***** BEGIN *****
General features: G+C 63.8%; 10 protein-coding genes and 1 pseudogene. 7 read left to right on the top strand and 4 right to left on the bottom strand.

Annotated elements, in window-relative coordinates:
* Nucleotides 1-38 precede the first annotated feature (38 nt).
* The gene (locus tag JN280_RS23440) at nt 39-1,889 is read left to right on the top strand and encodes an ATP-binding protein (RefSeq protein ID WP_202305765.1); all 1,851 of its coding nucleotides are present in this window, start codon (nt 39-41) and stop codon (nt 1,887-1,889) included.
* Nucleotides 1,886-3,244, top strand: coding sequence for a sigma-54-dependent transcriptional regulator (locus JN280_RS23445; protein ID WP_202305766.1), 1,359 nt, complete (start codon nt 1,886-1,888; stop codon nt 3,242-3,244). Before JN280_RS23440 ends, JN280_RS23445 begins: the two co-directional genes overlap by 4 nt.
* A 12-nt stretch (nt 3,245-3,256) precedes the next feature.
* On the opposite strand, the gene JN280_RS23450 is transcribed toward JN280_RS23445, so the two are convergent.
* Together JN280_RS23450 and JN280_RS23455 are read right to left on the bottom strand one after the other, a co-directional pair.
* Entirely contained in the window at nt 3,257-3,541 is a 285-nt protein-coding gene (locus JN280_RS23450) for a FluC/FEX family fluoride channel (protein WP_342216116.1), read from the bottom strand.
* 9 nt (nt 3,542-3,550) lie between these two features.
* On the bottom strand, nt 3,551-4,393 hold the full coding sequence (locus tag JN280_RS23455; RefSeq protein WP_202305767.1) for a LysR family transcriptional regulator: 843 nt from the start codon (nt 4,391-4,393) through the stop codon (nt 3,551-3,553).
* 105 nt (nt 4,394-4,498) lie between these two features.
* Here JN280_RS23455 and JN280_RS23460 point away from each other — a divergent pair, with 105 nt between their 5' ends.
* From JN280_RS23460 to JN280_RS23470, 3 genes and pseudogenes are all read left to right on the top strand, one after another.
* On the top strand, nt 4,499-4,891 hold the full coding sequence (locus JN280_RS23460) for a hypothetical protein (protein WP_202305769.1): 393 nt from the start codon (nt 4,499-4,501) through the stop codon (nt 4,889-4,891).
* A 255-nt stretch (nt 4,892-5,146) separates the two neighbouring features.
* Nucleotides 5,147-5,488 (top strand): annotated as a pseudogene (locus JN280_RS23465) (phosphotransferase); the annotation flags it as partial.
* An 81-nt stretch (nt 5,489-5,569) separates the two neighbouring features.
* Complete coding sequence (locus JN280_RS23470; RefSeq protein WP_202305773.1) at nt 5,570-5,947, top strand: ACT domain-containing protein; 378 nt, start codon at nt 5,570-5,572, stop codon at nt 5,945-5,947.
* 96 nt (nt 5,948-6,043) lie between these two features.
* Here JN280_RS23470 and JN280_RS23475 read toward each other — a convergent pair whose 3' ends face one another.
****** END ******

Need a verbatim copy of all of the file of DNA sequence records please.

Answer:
General features: G+C 63.8%; 10 protein-coding genes and 1 pseudogene. 7 read left to right on the top strand and 4 right to left on the bottom strand.

Annotated elements, in window-relative coordinates:
* Nucleotides 1-38 precede the first annotated feature (38 nt).
* The gene (locus tag JN280_RS23440) at nt 39-1,889 is read left to right on the top strand and encodes an ATP-binding protein (RefSeq protein ID WP_202305765.1); all 1,851 of its coding nucleotides are present in this window, start codon (nt 39-41) and stop codon (nt 1,887-1,889) included.
* Nucleotides 1,886-3,244, top strand: coding sequence for a sigma-54-dependent transcriptional regulator (locus JN280_RS23445; protein ID WP_202305766.1), 1,359 nt, complete (start codon nt 1,886-1,888; stop codon nt 3,242-3,244). Before JN280_RS23440 ends, JN280_RS23445 begins: the two co-directional genes overlap by 4 nt.
* A 12-nt stretch (nt 3,245-3,256) precedes the next feature.
* On the opposite strand, the gene JN280_RS23450 is transcribed toward JN280_RS23445, so the two are convergent.
* Together JN280_RS23450 and JN280_RS23455 are read right to left on the bottom strand one after the other, a co-directional pair.
* Entirely contained in the window at nt 3,257-3,541 is a 285-nt protein-coding gene (locus JN280_RS23450) for a FluC/FEX family fluoride channel (protein WP_342216116.1), read from the bottom strand.
* 9 nt (nt 3,542-3,550) lie between these two features.
* On the bottom strand, nt 3,551-4,393 hold the full coding sequence (locus tag JN280_RS23455; RefSeq protein WP_202305767.1) for a LysR family transcriptional regulator: 843 nt from the start codon (nt 4,391-4,393) through the stop codon (nt 3,551-3,553).
* 105 nt (nt 4,394-4,498) lie between these two features.
* Here JN280_RS23455 and JN280_RS23460 point away from each other — a divergent pair, with 105 nt between their 5' ends.
* From JN280_RS23460 to JN280_RS23470, 3 genes and pseudogenes are all read left to right on the top strand, one after another.
* On the top strand, nt 4,499-4,891 hold the full coding sequence (locus JN280_RS23460) for a hypothetical protein (protein WP_202305769.1): 393 nt from the start codon (nt 4,499-4,501) through the stop codon (nt 4,889-4,891).
* A 255-nt stretch (nt 4,892-5,146) separates the two neighbouring features.
* Nucleotides 5,147-5,488 (top strand): annotated as a pseudogene (locus JN280_RS23465) (phosphotransferase); the annotation flags it as partial.
* An 81-nt stretch (nt 5,489-5,569) separates the two neighbouring features.
* Complete coding sequence (locus JN280_RS23470; RefSeq protein WP_202305773.1) at nt 5,570-5,947, top strand: ACT domain-containing protein; 378 nt, start codon at nt 5,570-5,572, stop codon at nt 5,945-5,947.
* 96 nt (nt 5,948-6,043) lie between these two features.
* Here JN280_RS23470 and JN280_RS23475 read toward each other — a convergent pair whose 3' ends face one another.